Cardiotoxicity is the major cause of drug withdrawal from the market, despite rigorous toxicity testing during the drug development process. Existing safety screening techniques, some of which are based on simplified cellular assays, others on electrical (impedance) or optical (fluorescent microscopy) measurements, are either too limited in throughput or offer too poor predictability of toxicity to be applied on large numbers of compounds in the early stage of drug development. We present a compact optical system for direct (label-free) monitoring of fast cellular movements that enable low cost and high throughput drug screening. Our system is based on a high-speed lens-free in-line holographic microscope. When compared to a conventional microscope, the system can combine adequate imaging resolution (5.5 μm pixel pitch) with a large field-of-view (63.4 mm<sup>2</sup>) and high speed (170 fps) to capture physical cell motion in real-time. This combination enables registration of cardiac contractility parameters such as cell contraction frequency, total duration, and rate and duration of both contraction and relaxation. The system also quantifies conduction velocity, which is challenging in existing techniques. Additionally, to complement the imaging hardware we have developed image processing software that extracts all the contractility parameters directly from the raw interference images. The system was tested with varying concentration of the drug verapamil and at 100 nM, showed a decrease in: contraction frequency (-23.3% ± 13%), total duration (-21% ± 5%), contraction duration (-19% ± 6%) and relaxation duration (-21% ± 8%). Moreover, contraction displacement ceased at higher concentrations.
Synaptic transmission in neuronal networks occur on a very short time scale and is highly specific. Fast, sensitive and in situ detection of single neuron L-glutamate release is essential for the investigation of these events under physiological or pathophysiological conditions. Up till now, amperometry with enzyme-modified electrodes has extensively been used to monitor extracellular glutamate release. However, due to in situ signal amplification, ENzyme-modified Field-Effect Transistors (ENFETs) have the advantage of preserving sensitivity and a fast response time when scaled down to micrometer dimensions. We have realized a L-GLutamate OxiDase (GLOD) functionalized FET to be used for glutamate detection in neuronal cultures. Effective and reproducible immobilization of GLOD on the FET active area is achieved by using Poly-L-Lysine (PLL) as a loading matrix. PLL plays a dual role in the assay: on the one hand this molecule serves as a platform for obtaining high enzyme loading and on the other hand it benefits the survival of the neuronal network on the active area of the FET. Both PLL and enzyme immobilization were characterised by quartz crystal microbalance measurements. A much higher enzyme loading has been achieved by this approach compared to immobilization methods without PLL. The enzyme coating has proven to be extremely durable as it keeps its activity for at least 3 weeks as monitored by a colorimetric assay. FET characterisation curves and glutamate response curves of the ENFET are presented.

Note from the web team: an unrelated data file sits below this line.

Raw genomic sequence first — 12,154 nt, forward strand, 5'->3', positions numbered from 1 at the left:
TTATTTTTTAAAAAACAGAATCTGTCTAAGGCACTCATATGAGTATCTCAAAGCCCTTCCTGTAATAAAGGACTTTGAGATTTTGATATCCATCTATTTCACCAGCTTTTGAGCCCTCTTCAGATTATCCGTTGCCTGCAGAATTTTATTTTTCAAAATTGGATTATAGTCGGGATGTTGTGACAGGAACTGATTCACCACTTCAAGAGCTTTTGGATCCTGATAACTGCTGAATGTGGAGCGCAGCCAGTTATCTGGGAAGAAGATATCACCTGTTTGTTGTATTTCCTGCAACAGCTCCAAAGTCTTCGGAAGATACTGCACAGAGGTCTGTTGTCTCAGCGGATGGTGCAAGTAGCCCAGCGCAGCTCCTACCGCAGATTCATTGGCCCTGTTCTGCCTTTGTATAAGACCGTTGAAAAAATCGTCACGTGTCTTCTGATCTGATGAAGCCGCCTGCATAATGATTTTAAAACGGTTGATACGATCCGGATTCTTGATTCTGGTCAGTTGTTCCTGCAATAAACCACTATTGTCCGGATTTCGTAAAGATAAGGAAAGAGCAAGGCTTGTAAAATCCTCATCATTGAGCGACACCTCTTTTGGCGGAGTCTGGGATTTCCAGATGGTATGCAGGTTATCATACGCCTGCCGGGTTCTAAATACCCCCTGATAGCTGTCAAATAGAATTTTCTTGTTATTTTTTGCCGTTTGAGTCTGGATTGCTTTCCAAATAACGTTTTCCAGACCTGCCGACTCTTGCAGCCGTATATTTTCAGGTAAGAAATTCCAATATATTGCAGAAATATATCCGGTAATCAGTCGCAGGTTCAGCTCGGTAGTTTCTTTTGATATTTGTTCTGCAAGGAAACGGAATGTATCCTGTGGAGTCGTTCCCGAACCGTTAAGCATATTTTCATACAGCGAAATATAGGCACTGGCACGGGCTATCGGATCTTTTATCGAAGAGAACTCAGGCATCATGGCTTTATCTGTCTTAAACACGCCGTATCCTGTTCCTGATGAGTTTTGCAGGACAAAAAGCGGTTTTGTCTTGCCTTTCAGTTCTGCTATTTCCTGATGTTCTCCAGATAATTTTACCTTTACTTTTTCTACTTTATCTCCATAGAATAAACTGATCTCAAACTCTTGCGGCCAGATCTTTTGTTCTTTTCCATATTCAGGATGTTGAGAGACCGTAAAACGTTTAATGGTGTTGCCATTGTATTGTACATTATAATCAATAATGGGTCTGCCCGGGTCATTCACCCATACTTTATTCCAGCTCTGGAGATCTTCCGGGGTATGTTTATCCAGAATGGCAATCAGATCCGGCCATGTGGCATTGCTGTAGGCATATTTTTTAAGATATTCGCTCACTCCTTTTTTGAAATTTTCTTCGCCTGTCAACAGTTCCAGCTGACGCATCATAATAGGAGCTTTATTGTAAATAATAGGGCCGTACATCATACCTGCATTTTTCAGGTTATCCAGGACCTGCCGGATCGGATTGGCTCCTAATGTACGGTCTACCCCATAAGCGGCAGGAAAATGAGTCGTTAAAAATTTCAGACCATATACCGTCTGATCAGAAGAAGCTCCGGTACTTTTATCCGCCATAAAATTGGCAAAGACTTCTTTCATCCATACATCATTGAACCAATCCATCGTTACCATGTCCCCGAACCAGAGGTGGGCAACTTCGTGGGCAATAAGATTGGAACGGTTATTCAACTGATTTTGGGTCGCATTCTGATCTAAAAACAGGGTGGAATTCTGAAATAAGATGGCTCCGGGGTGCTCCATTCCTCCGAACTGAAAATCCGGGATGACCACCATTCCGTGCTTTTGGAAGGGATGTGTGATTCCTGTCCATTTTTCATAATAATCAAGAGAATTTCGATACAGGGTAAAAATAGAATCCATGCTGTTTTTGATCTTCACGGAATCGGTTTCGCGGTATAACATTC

Cellular patterning plays an essential role in the development of cell-based biosensors, cell culture analogues and tissue engineering. In particular addressability at cell level is needed for the recording of neuronal activity and interpretation of neuronal communication, thus providing insight in learning and memory processes as well as in the influence of drugs on neuronal activity.
In this paper, we report an approach to guide neuronal growth into simplified networks with single cell resolution. This enables direct correlation of individual neurons with relevant positions on a chip surface and can improve activity recordings by means of microelectrodes1 or field-effect transistors. Our method is based on aligned micro contact printing and allows the deposition of different types of guidance cues with micrometer precision in an easy manner. Making use of a flipchip bonder, we have created patterns of poly-L-lysine (PLL) and laminin to guide the development of neuronal networks. To ensure long-term stability of a neuronal pattern, chemical guidance cues alone do not suffice. Cell compliance to the cytophilic pattern seldomly extends beyond the duration of one week in culture. We have therefore made use of the hydrophobic properties of fluoropolymers such as teflon to discourage neuronal adhesion and at the same time create topography to hold the neurons mechanically in place. This cytophobic pattern was complemented with an aligned deposition of PLL between the teflon lanes. In this paper, aligned micro contact printing, combined chemical and topographical functionalisation of surfaces and the results of the evaluation in primary hippocampal cultures by immunocytochemical staining will be discussed.